Today, the ACLU released its report “Even Bigger, Even Weaker: The Emerging Surveillance Society,” and with it unveiled a Surveillance Society Clock on its website – set at six minutes to midnight. While a great attention-grabbing device, the ACLU’s privacy doomsday clock and report warn of the dangers of technology without showing the other side of the argument – that new advances in surveillance technologies can also be used to strengthen privacy. At least, compared to the current situation – in which surveillance is not particularly effective at either catching bad guys or protecting civil liberties.
Take CCTV and video surveillance. Today, 30 million cameras in the United States create 4 billion hours of video per week, and the number of cameras is expected to more than double over the next few years, according to market research and consulting firm J.P. Freeman.
Yet until now, the only way to make use of the video generated has been for people to manually review it. Video surveillance helped identify the perpetrators of the London Underground suicide bombings of July 2005 – but police officers had to spend thousands of hours looking at CCTV footage to find the relevant information. Manual review of video evidence is inefficient and expensive. Moreover, there’s no good way to track what the viewer is actually looking at. But new advances in video search, storage, and analytics not only make it easier to find important information, they also make it easy to keep an auditable record of the type of footage the reviewer searched for and replayed.
Human nature is what it is. Yet knowing that there’s now an accessible record of what someone has looked at (or emailed or downloaded) could make people think twice – about reviewing non-relevant titillating CCTV footage again and again, rather than checking for suspects to a crime that’s occurred. Or sending suggestive emails to teenage congressional aides, or downloading pornography at work.
The ACLU’s concerns about privacy and civil liberties are not unjustified. But as with just about all new technologies, tools for better surveillance can be used for good and ill.
Evidentiary DNA testing and DNA databases generated controversy when they were first proposed. Yet without them, the Innocence Project and its affiliates could not have gotten more than 200 people – many of them on death row – exonerated from the serious charges they were previously convicted of. The Innocence Project has been doing this since 1992, only a few years after DNA evidence was first used in the legal system, after being created as a pro-bono clinic by DNA legal experts Barry Scheck and Peter Neufeld of the Benjamin R. Cardozo law school in New York. Clearly, this is a case where people saw how a new technology with significant potential effects on privacy could also be very effectively used to restore and strengthen civil liberties.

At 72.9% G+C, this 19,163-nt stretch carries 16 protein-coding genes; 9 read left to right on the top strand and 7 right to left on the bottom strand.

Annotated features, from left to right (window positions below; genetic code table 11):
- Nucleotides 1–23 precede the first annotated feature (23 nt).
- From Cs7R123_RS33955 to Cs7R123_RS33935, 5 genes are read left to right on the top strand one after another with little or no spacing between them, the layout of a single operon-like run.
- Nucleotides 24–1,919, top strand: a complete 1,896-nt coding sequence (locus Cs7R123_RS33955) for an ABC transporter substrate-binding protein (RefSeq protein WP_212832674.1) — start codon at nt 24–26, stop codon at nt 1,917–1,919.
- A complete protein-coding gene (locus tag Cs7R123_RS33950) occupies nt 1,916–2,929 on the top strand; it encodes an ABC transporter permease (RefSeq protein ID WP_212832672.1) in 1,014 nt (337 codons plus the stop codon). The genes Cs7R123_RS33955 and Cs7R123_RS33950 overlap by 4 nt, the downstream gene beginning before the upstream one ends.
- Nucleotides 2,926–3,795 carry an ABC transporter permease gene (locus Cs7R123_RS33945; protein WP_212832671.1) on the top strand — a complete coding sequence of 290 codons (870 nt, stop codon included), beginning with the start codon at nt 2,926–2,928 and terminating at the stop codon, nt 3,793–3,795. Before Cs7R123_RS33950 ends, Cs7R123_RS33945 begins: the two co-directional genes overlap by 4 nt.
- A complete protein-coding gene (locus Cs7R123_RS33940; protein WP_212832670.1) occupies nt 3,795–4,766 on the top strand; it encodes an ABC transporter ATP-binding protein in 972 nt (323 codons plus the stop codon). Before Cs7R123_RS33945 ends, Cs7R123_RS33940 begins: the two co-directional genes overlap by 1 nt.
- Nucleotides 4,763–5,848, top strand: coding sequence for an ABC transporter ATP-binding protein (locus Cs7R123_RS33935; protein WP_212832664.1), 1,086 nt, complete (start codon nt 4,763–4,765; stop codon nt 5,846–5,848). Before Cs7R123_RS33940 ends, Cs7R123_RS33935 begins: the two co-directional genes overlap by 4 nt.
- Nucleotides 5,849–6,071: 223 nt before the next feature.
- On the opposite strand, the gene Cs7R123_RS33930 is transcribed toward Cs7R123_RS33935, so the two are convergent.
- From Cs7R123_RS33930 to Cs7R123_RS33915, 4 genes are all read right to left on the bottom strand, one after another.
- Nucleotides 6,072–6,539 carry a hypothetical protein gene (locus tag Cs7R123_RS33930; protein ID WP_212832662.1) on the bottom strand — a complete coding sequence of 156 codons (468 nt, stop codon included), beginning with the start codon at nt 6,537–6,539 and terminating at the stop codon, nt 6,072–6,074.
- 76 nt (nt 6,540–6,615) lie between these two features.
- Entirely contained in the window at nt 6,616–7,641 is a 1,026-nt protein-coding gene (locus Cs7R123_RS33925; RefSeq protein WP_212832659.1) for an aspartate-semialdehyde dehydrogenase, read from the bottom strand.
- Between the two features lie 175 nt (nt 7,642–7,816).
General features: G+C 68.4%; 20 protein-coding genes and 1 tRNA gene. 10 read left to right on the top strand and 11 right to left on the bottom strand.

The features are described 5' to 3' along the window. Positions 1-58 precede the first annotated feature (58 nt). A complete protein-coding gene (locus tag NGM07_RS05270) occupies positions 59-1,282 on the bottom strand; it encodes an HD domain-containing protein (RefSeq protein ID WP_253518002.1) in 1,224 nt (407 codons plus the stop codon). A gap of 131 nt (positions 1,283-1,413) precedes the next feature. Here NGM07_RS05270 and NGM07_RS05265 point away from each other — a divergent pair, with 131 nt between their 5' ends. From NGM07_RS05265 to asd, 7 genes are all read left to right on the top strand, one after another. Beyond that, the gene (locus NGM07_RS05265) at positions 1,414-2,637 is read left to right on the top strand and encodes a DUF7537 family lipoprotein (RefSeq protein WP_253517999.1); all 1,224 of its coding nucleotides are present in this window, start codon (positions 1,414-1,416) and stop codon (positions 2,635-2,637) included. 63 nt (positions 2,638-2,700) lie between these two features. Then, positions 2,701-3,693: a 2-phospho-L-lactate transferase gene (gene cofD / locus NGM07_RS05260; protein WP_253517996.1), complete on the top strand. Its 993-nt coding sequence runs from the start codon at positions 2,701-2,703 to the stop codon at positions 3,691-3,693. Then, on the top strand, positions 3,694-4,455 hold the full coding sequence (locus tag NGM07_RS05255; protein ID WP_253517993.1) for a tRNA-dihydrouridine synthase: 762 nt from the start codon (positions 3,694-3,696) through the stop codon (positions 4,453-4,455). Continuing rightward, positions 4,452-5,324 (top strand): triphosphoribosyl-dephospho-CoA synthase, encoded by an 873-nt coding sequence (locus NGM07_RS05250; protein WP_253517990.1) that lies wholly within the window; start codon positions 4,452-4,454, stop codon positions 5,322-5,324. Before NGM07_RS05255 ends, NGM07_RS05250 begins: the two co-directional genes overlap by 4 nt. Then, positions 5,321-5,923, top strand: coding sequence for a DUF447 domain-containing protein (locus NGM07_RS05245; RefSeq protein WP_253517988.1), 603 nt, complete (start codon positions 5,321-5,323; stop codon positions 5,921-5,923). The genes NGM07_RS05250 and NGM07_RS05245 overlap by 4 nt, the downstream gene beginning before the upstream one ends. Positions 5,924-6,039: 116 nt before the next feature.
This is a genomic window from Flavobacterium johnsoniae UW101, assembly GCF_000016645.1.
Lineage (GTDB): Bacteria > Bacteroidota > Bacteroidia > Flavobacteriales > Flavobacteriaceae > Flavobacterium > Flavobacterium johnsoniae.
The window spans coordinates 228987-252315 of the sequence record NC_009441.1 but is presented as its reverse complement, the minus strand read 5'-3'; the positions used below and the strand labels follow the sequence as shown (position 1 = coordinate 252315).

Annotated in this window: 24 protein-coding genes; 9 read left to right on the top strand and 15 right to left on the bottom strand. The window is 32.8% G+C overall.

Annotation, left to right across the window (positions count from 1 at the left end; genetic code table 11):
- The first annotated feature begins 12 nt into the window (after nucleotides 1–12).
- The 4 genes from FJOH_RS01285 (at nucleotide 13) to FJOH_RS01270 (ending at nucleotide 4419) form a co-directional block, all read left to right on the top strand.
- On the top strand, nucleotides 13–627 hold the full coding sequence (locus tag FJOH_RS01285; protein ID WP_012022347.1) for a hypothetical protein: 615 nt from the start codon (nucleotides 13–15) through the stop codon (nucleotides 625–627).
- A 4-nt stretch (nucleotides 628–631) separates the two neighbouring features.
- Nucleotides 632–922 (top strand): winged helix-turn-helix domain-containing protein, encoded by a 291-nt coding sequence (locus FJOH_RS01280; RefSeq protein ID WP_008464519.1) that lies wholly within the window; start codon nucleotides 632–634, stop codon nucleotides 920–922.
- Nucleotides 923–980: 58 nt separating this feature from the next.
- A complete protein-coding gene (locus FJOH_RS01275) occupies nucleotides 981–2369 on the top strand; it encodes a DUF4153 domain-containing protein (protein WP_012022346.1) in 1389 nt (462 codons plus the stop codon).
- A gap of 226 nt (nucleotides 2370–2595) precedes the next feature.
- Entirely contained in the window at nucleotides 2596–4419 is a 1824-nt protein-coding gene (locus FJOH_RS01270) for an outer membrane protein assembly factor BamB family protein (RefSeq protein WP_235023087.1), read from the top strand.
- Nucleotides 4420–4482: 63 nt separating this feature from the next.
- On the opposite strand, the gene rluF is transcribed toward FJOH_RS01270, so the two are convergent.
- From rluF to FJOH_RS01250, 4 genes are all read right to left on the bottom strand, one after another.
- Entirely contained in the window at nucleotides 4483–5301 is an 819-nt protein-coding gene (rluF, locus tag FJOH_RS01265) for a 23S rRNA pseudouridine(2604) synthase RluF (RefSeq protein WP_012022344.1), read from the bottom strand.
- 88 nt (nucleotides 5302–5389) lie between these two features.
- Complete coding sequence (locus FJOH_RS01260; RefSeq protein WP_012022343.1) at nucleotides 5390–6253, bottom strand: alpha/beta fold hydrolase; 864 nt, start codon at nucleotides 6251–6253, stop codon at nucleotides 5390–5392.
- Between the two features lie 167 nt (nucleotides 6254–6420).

Another example is the ability to retrieve people’s online search records. That too led to controversy about loss of privacy – but when properly used with a warrant to identify murder suspects like Robert Petrick (shown to have googled “neck snap break” shortly before the death of his wife) or child pornographers, people clearly approve of the technology’s social worth.
And Home Electronic Monitoring Systems (a.k.a. ankle monitors) to maintain house arrest conditions were called Orwellian when they were first introduced in the 1980s. Since then, they’ve effectively worked to keep non-violent criminals off the streets and out of overcrowded prisons.Instead of merely decrying them as privacy-killers, those who fear new advances in surveillance technology that make more efficient tracking of individuals’ activities possible should take a good hard look at their context.
In a more enlightened era, privacy advocates and surveillance-tool users and creators should all be strongly encouraged to look at the context and history of similar advances. Instead of shouting at each other from opposite sides of the fence, or ignoring the other side, we should initiate forums for true discussion about these tools. There, we should take into thorough consideration both the effects on privacy and the societally valuable uses of the technologies for security and law-enforcement. Finally, ensuring that the use of these surveillance tools is auditable, both technologically and by law, is crucial.
If we commit to bringing more balanced views to the debate, carefully hearing both sides of the privacy vs. security argument, we can avoid the doomsday clock scenario. With better analysis of surveillance information and strong, automated auditing of that analysis, we can have both better surveillance, to help catch and foil people who are doing genuinely bad things, as well as strong civil liberties and privacy.
I agree with the ACLU that the U.S.’s spotty, patchwork laws around privacy need to be of the privacy vs. security argument, we can avoid the doomsday clock scenario. With better analysis of surveillance information and strong, automated auditing of that analysis, we can have both better surveillance, to help catch and foil people who are doing genuinely bad things, as well as strong civil liberties and privacy. overhauled, made consistent, and stronger – so that we at least catch up with just about every other developed country. And when we do, the new technologies the ACLU cites as cause for concern are also what could save the day in helping protect privacy.